Joseph Topping, from Wirral, is a multi-instrumentalist / singer / songwriter and by all accounts likes to keep himself busy. As well as gaining a reputation for his own work, he’s also known to use his considerable talent as part of The John Wright Band, Ashley Hutchings, The Rainbow Chasers and Elbow Jane.
Ghosts In The Shadows is his third solo album and first for Fellside Recordings. In this mixed collection of Americana , blues and traditional folk songs he’s ably assisted by Miranda Sykes on double bass and vocals. Miranda’s an accomplished musician in her own right, of course, most recently enjoying work with Show Of Hands, Phil Beer, Leon Rosselson and Little Johnny England. Joe Wright and Richard Adams provide fiddle and drums respectively, and do an excellent job of complimenting Joe Topping’s musical twists and turns.
In addition to his well documented skills on slide guitar, Joe is blessed with a rich voice that can be soft in a lament, compelling in a ballad and a soulful howling when the blues takes over.
The album opens with a light guitar to introduce Circus Girl. Joe and Miranda’s voices are well matched and this self-penned song is a confident start to the album. This is followed by William MacKenzie And The Devil, a clear indication that Joe’s a fine songwriter. This true story of a Victorian railway engineer and gambler, whose dying wish was to be entombed sitting at a card table, is told with humour and is a joy to listen to. William Mackenzie was from Liverpool, but Joseph weaves the tale like a cowboy song – which, somehow, sounds just right.
Joe’s other influences are also well represented. In Come Not When I Am Dead, he delivers Tennyson’s poem with style. But it’s the American and Blues influence that most noticeable on this album and Holding On to Love gives us the first hint of his ability as a blues singer. Later in the album his version of Little Red Rooster resolutely affirms his blues guitar credentials.
There’s an overriding reason for the American influence on Joe’s work. Much of the inspiration for this album came during Joe’s long distance walk from Chicago to New Orleans, a 1400 mile trek across America in support of the New Orleans Musicians Relief Fund. Trouble showcases once again Joe and Mirnada’s well matched vocals in a song about escaping from a troubled life. Joe describes his inclusion of Fats Domino’s Walking to New Orleans as a ‘no brainer’ – given his three month walk. That makes perfect sense – and a great excuse for more of his impressive slide guitar.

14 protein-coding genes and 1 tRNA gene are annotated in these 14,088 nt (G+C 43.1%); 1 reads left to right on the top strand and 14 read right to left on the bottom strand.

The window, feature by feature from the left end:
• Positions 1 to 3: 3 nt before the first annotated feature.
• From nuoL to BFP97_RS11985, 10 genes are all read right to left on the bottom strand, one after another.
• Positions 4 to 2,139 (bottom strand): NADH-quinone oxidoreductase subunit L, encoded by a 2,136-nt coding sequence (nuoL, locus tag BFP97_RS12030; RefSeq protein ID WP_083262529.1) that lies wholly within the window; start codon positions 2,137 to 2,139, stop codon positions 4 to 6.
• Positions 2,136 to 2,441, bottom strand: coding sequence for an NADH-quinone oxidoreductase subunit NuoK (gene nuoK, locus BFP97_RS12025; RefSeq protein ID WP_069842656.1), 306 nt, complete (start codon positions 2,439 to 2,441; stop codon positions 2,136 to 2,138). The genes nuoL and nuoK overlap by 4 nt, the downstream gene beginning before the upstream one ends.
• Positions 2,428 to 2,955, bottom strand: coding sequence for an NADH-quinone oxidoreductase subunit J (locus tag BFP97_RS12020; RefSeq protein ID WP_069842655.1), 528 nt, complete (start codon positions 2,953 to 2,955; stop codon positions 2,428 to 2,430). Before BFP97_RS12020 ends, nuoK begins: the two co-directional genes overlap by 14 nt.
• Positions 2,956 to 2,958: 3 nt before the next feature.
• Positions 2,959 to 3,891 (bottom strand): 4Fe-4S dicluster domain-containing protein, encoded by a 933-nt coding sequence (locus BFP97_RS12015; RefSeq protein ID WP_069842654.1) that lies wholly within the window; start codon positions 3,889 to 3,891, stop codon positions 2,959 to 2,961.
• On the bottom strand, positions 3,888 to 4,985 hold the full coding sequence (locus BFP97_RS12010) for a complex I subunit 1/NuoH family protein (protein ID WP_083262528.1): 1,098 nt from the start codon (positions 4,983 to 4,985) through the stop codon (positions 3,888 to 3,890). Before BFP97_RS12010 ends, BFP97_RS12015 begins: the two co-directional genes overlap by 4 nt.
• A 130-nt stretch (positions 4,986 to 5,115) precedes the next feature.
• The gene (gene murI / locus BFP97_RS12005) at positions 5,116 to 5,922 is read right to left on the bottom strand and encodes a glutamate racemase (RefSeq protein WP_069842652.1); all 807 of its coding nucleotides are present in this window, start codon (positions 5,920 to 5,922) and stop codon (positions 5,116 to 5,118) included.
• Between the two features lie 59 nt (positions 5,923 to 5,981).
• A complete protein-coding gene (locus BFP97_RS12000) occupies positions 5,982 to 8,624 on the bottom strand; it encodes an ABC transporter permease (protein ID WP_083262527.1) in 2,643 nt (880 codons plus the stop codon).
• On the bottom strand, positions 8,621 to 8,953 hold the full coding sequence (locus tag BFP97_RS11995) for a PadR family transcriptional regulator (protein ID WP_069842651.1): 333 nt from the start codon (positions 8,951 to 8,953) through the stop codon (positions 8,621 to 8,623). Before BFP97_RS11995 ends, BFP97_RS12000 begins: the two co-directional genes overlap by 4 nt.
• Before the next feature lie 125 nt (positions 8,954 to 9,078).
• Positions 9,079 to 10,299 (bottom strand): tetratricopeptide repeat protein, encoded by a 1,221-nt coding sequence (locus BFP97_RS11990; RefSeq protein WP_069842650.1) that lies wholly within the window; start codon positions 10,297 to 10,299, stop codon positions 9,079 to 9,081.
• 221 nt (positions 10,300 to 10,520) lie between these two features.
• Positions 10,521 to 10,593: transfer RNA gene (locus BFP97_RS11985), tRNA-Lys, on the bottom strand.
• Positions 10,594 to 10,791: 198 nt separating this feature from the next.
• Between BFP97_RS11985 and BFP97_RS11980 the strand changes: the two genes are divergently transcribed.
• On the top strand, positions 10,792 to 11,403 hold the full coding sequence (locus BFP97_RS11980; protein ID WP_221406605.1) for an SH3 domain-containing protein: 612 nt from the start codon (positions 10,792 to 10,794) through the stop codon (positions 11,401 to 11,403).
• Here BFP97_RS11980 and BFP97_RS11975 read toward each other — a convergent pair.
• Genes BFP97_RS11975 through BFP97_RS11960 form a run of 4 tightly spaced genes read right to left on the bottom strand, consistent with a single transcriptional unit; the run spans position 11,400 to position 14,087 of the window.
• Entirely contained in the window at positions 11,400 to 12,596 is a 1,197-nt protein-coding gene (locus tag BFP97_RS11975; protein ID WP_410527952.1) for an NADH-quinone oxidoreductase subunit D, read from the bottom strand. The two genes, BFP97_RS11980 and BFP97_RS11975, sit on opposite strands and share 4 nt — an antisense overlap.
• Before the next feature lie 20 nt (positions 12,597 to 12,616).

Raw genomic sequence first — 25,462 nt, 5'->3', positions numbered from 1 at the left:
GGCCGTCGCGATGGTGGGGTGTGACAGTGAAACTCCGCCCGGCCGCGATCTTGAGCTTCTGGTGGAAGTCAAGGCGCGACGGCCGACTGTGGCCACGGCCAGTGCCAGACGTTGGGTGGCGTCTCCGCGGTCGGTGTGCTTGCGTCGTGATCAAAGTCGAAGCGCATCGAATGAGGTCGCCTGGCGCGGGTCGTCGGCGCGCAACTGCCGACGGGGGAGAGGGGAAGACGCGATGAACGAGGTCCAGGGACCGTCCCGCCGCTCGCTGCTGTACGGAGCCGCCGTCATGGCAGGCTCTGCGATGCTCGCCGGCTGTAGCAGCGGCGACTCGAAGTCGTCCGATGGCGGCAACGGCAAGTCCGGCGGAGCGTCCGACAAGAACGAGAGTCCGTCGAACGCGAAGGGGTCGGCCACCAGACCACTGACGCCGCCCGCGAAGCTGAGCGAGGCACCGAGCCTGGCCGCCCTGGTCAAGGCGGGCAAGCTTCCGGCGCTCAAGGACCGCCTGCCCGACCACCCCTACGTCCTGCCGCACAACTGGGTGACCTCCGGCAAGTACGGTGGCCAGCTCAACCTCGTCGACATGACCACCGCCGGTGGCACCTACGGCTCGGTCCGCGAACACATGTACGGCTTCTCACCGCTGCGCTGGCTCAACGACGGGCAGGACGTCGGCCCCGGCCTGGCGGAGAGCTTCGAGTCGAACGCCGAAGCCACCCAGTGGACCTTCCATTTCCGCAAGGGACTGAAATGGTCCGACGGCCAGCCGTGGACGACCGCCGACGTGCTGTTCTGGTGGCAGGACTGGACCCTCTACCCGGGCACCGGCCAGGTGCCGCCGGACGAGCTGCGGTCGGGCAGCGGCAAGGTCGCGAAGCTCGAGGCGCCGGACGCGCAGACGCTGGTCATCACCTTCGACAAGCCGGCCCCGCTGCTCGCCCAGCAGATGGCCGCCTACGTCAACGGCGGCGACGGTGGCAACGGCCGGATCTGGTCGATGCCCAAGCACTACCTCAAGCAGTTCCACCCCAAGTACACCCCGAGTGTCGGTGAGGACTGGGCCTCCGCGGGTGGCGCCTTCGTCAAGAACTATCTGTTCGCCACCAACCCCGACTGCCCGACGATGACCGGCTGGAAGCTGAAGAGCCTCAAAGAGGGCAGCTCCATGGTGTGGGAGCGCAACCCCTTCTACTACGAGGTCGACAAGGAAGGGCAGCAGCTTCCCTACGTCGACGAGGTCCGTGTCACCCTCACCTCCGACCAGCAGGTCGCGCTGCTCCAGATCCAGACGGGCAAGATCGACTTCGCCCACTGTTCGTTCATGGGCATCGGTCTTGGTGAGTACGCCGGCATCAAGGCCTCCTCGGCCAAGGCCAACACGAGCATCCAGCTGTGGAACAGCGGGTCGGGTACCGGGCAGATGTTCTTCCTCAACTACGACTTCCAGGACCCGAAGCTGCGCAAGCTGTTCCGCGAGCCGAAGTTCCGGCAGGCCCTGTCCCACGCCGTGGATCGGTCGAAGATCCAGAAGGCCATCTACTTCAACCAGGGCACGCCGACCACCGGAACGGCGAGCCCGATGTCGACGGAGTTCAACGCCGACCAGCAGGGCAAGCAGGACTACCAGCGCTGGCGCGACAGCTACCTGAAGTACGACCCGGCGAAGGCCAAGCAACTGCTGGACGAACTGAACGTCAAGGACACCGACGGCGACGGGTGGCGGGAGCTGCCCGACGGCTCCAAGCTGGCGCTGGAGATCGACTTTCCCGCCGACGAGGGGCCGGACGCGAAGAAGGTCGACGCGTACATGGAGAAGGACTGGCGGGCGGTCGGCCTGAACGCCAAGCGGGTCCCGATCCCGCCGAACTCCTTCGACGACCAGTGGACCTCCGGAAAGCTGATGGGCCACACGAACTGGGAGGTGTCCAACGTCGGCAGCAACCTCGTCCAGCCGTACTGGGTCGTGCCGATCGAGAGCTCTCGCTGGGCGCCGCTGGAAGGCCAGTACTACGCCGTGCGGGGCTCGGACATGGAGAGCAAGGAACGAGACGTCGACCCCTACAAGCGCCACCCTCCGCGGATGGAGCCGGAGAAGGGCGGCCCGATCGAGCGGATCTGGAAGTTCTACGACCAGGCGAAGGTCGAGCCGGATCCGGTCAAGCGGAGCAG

In Bonny Light Horseman, Joe adapts Nic Jones’ version of the song for slide guitar with typical craftsmanship. His inclusion of The Lakes Of Ponchartrain, he says, has more to do with avoiding alligators on his epic American walk than falling for Creole girls.
On the whole this is a very soulful and laid back album. There’s the odd toe-tapper too though – All Coming Back To Me Now is a lively positive song with a humorous twist and a fine opportunity for Joe Wright to show off his fiddle skills. In closing the album with a live rendition of She Moved Through The Fair, Joe reminds us of his skill as a singer of traditional songs.
Ghosts In The Shadows does far more than simply mix blues and folk. It successfully blends these traditions while retaining their own distinctive voices and, helped along by Joe’s impressive dexterity on his Resophonic guitar, provides a collection of songs that stays fresh and engaging from beginning to end. I’m looking forward to hearing a lot more about Joseph Toppping.